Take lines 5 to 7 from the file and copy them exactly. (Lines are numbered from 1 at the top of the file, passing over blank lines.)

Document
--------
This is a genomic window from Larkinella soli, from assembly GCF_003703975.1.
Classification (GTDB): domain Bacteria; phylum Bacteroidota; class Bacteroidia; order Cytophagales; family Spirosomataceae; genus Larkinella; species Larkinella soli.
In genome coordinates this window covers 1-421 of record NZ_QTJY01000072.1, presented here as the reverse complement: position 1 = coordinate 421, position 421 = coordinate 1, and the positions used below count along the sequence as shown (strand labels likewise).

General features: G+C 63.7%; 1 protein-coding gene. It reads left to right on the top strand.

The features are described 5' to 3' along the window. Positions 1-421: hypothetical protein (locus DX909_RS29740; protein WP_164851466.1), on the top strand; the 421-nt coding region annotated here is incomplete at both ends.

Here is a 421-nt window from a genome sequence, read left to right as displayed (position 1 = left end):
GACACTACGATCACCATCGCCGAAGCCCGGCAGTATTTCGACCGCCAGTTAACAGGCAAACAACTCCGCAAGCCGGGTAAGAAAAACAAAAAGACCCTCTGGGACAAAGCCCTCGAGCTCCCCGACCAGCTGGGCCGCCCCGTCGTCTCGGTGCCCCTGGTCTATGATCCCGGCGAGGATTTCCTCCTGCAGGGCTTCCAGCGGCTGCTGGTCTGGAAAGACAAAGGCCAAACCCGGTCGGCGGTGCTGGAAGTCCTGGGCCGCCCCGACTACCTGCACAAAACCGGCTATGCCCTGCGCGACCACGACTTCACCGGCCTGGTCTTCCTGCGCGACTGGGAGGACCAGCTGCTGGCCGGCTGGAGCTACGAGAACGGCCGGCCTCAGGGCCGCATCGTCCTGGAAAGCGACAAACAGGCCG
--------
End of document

The features are described 5' to 3' along the window. Positions 1-421: hypothetical protein (locus DX909_RS29740; protein WP_164851466.1), on the top strand; the 421-nt coding region annotated here is incomplete at both ends.

Here is a 421-nt window from a genome sequence, read left to right as displayed (position 1 = left end):
GACACTACGATCACCATCGCCGAAGCCCGGCAGTATTTCGACCGCCAGTTAACAGGCAAACAACTCCGCAAGCCGGGTAAGAAAAACAAAAAGACCCTCTGGGACAAAGCCCTCGAGCTCCCCGACCAGCTGGGCCGCCCCGTCGTCTCGGTGCCCCTGGTCTATGATCCCGGCGAGGATTTCCTCCTGCAGGGCTTCCAGCGGCTGCTGGTCTGGAAAGACAAAGGCCAAACCCGGTCGGCGGTGCTGGAAGTCCTGGGCCGCCCCGACTACCTGCACAAAACCGGCTATGCCCTGCGCGACCACGACTTCACCGGCCTGGTCTTCCTGCGCGACTGGGAGGACCAGCTGCTGGCCGGCTGGAGCTACGAGAACGGCCGGCCTCAGGGCCGCATCGTCCTGGAAAGCGACAAACAGGCCG